Your favourite new track has been doing the rounds for a few months and you get a shiver down your spine whenever you hear it in the rave. Then comes some amazing news: there's a remix package coming out and you're going to get three new reworks of a banger you just can't get enough of. Remixes are a tricky one though.
Sometimes they sound much better than the OG mix, sometimes they're a functional edit and sometimes you're left with a bitter taste in your mouth because the producer who's taken charge has mauled your personal fave. This is standard procedure for all new releases but classic tracks should be protected from the perils of a remix. Unfortunately, they're not.
Is it ever really acceptable to remix a classic? We're talking stone-cold legendary tunes, the ones you can ID without even thinking after one or two beats, the stuff that is the holy grail of electronic music.
Take 'Blue Monday' for example. The New Order classic is undoubtedly one of the most instantly recognisable tracks in dance music history and it goes without saying it still absolutely bangs in a club. There are several remixes of this track floating about online but the version that's split people right down the middle is Eric Prydz's monumental re-imagining.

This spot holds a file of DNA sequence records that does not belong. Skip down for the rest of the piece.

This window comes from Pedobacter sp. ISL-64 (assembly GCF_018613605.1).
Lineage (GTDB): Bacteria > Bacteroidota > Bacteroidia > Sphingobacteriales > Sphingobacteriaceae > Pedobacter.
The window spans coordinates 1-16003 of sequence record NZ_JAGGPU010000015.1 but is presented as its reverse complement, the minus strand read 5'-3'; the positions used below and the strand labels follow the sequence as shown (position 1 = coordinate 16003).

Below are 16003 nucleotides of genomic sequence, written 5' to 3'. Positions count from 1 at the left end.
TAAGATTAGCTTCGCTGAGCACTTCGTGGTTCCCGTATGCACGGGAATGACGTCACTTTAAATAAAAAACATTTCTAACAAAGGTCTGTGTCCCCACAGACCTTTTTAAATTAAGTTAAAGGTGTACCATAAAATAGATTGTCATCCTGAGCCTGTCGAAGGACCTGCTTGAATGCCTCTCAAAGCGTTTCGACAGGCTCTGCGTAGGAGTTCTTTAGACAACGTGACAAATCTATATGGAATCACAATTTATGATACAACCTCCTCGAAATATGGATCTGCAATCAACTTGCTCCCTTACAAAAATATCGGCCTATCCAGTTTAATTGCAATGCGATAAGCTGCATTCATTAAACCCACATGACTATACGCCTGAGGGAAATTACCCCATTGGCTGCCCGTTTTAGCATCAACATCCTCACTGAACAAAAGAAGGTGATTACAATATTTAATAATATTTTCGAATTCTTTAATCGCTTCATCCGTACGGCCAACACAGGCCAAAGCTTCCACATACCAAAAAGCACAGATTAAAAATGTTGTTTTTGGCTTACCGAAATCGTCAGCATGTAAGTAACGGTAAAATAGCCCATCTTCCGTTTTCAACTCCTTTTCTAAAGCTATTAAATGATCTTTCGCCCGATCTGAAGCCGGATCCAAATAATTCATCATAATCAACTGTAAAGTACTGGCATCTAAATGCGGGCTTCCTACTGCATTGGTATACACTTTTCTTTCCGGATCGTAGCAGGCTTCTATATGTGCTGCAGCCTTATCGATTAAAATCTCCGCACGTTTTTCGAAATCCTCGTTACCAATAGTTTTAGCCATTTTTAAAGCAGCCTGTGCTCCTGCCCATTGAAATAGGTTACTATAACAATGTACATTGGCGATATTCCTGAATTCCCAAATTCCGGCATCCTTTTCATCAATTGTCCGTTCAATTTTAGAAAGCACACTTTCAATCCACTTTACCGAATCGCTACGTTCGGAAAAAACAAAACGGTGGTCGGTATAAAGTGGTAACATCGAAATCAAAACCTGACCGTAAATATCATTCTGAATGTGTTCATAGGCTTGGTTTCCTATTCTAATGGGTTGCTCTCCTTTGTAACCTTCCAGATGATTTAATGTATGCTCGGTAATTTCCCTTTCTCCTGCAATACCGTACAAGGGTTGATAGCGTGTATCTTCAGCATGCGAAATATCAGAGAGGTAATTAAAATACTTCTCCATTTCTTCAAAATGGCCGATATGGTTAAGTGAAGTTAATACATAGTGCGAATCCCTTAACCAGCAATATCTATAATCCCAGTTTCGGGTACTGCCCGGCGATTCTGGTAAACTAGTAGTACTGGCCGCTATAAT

Despite not having an official release, the remix is a staple of his sets and is a crowd favourite. It's a churning beast with little in the way of subtly and teases a drop for an achingly long period before it finally explodes. One version of it is taken from Prydz's Epic 4.0 show and it comes complete with a sample of 'Harder Better Faster Stronger' thrown in for good measure.
Some people have fallen absolutely in love with it, posting comments on the YouTube video like "WOW! I'm nerdgasming here" and "Holyyyyy epic drooop". But some people haven't taken kindly to the hyperactive remix, with "what a heap of shit!" and "this really really sucks big time" popping up in defence of the original.
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